In his tremendously great article for A List Apart, strategist Nishant Kothary explores three different categories of personalities for responding to life’s clues of what’s real and what’s not. Kothary writes:
1. Victim – We see the clues as attacks. Consequently, we lose sight of the long-term, and focus on the short-term by either fleeing or fighting back without rhyme or reason.
2. Apprentice – We are fairly good at embracing the clues, and turning them into meaningful outcomes. But since we don’t have all of the necessary experience and knowledge, we don’t always succeed.
3. Master – We are experts at recognizing the clues. We are able to draw from a vast base of experience and knowledge in the context at hand to turn most situations to our favor.
Creatives naturally fall into the second and third categories: seeing various aspects of reality as fuel for creation and problem solving.
Agnes Gund, chairman of the International Council of The Museum of Modern Art writes on Huffington Post about how how creativity is used every day. Something that immediately struck me about Gund’s article was when she echoed Harvard Graduate School of Education’s Professor Howard Gardner. Gardner believes in three types of thinkers as well:
“He describes three kinds of ‘minds’ that matter: First, the 'disciplined mind,’ that masters information; Second, the 'synthesizing mind,’ that utilizes information; Third, the 'creative mind’ – innovative, inventive, bold, the mind able to start ideas and make change.”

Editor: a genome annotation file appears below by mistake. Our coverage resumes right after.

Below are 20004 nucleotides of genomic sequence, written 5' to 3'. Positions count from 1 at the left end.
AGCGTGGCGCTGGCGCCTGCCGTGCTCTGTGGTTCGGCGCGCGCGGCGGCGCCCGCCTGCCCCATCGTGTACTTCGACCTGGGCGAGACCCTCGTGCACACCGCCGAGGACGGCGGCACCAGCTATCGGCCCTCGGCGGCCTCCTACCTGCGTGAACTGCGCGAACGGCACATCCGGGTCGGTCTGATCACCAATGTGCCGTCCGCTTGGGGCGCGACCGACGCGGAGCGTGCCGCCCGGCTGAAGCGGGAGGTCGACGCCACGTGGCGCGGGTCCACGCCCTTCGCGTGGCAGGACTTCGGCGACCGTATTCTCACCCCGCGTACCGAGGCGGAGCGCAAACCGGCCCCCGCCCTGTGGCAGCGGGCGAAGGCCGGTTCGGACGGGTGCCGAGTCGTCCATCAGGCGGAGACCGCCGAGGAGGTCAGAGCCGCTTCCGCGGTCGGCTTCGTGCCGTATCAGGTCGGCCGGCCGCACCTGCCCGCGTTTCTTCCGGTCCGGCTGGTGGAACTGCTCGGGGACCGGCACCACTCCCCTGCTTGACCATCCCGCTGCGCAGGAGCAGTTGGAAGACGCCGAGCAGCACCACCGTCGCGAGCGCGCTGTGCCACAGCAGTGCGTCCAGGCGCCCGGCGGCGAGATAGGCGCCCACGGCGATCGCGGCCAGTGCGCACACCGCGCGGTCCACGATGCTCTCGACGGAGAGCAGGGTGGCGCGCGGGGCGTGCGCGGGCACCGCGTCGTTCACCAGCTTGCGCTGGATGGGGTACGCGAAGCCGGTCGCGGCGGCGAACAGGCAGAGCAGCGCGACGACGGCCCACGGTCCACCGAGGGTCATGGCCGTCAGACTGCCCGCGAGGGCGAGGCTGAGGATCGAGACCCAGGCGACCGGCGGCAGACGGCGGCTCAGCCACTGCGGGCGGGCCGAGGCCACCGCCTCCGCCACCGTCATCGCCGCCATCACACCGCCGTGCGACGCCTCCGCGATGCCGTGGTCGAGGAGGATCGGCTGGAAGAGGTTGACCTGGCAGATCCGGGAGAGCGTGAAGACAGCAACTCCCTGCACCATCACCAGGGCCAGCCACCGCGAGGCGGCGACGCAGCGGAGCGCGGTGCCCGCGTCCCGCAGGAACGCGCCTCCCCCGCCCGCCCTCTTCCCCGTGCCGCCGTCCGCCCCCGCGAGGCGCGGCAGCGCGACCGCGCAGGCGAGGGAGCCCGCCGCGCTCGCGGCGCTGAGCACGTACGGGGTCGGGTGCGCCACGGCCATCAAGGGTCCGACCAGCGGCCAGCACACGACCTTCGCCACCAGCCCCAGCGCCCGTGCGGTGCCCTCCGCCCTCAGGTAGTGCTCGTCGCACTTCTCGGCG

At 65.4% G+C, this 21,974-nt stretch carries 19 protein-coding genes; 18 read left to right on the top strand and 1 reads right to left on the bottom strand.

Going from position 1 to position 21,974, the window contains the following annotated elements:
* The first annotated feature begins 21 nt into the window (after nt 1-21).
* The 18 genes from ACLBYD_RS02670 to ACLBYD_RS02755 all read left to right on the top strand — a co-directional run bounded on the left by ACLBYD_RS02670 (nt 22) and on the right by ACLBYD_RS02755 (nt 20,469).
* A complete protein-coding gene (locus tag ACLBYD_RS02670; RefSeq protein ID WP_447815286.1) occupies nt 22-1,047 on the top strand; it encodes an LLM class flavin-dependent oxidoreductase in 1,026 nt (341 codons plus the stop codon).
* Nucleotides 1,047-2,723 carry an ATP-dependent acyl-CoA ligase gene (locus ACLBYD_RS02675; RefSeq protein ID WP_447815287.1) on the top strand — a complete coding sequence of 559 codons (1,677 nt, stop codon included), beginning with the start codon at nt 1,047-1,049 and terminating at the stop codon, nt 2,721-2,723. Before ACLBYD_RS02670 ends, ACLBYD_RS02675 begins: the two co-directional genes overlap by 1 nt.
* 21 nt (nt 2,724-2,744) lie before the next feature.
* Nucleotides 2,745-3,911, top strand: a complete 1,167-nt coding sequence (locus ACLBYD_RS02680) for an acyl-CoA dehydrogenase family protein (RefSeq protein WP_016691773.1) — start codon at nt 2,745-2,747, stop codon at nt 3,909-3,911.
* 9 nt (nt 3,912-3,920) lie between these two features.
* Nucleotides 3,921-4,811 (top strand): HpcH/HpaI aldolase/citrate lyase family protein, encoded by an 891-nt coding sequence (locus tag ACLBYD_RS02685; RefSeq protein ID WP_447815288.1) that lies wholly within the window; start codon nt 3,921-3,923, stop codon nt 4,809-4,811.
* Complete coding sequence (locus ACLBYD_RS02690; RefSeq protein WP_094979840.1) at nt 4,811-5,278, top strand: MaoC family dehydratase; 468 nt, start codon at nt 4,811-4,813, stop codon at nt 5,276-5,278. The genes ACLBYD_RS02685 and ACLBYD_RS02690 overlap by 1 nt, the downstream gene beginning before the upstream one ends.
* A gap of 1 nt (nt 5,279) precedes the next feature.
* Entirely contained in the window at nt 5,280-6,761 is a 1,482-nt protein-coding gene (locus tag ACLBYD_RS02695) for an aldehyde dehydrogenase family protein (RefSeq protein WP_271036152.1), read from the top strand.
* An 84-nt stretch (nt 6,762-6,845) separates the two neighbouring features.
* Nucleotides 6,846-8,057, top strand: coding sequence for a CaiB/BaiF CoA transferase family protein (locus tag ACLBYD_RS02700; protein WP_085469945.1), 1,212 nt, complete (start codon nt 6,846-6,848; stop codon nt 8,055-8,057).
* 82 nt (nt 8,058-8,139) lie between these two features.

The similarities in Kothary’s and Gardner/Gund’s breakdowns of thinking are striking.
A creative mind is the one that sees information – particularly from the world around it – and relates it to their experiences and existing knowledge in order to create. Create what exactly? Solutions to problems, expressions for feelings and situations, objects that inspire and motivate, innovations, and nearly anything else that utilizes knowledge.
So where am I going with this?
I’m hoping it serves as a reflection more than anything. That you’ll look inward and ask yourself which of the three types of “minds” you have.
Are you naturally turned-off by the world and it’s occasionally dark or pressing nature? Or are you more of a mastermind that takes knowledge and experiences and uses them to create?